Mason Cummings, TWS

Wildlands and wide open spaces

Wyoming’s beautiful wide-open spaces, diverse wildlife and access to public land makes it one of the best states for adventure and rural living. Home to the incomparable Yellowstone and Grand Teton national parks, there’s plenty of Wyoming to explore outside the parks.

Wyoming may be best known for its mountains, but expansive and stunning sagebrush uplands and desert badlands provide essential wildlife habitat too. Mule deer, elk, moose, pronghorn antelope, bighorn sheep, raptors, sage-grouse, wolves, bears and many other species roam across Wyoming. Big game herds traverse Wyoming’s spacious public lands for long-distance migrations.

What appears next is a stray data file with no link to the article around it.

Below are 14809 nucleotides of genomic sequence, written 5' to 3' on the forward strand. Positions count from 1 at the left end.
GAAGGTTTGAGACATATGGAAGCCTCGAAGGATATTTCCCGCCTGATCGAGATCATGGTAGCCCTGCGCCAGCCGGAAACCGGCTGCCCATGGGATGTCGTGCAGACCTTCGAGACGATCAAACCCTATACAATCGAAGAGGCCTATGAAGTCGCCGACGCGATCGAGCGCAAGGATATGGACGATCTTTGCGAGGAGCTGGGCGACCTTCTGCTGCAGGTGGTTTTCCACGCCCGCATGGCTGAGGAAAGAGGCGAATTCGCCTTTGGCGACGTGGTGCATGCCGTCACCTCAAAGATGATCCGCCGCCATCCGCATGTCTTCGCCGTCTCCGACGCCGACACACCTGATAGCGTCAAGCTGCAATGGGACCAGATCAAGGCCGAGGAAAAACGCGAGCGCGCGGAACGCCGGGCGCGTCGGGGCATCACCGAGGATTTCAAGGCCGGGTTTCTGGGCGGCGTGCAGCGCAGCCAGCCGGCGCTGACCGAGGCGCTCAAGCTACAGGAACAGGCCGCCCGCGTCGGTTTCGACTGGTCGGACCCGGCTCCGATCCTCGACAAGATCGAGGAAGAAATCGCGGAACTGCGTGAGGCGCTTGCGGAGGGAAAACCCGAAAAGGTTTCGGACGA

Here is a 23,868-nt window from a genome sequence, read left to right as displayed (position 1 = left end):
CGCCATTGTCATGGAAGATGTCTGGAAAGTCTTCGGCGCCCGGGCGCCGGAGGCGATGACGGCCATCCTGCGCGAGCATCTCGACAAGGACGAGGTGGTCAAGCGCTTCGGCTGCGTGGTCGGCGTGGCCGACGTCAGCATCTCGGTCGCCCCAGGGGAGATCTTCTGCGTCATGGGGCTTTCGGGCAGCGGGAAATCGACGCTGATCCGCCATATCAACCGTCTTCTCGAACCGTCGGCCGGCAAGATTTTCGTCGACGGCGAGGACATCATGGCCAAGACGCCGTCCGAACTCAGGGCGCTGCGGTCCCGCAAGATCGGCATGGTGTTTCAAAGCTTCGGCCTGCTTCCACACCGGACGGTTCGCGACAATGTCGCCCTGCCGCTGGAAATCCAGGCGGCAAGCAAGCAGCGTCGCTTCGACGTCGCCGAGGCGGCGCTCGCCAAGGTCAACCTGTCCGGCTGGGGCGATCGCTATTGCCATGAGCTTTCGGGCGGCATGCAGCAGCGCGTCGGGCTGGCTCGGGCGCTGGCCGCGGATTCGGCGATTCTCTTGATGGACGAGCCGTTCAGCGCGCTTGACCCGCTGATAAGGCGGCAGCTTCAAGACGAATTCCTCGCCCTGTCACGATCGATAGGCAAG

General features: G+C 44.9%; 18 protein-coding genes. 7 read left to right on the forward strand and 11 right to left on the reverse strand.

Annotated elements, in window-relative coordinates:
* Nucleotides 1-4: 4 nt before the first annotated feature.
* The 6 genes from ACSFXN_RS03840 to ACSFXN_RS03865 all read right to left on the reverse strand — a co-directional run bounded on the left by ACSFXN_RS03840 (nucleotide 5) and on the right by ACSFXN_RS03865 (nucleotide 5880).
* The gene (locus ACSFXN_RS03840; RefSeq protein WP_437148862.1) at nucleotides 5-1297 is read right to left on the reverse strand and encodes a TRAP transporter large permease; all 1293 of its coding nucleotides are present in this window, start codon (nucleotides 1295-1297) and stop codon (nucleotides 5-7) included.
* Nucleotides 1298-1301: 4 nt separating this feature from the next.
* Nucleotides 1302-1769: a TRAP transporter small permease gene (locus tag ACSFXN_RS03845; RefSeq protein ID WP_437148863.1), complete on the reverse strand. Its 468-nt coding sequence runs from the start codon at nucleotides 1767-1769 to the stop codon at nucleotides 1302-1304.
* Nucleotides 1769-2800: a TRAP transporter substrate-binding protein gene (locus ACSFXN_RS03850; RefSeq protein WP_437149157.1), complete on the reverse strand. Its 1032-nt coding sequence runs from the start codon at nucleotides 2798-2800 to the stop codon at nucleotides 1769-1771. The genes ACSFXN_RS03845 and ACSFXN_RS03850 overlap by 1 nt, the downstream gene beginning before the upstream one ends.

Oil and gas drilling, and other development threatens many of Wyoming’s open spaces and critical wildlife migration corridors. From mountains to plains, we work with local residents to protect these lands and their Western way of life.  

Key wildlife routes at risk
The longest known mule deer migration corridor is at risk to oil and gas development.
Largest concentration of sage grouse habitat
The greater sage-grouse and 350 species depend on this habitat.
759,500+ acres of wildlands could be saved
These lands are eligible for lasting protections.
Major issues in Wyoming

Get involved

Let decision makers know you want Wyoming’s wildlands preserved for future generations. Sign up for our WildAlerts or texts for opportunities to take action.

Our local partners

We work with local conservation and outdoor recreation groups in Wyoming to ensure our conservation efforts are united with local initiatives and the best regional expertise.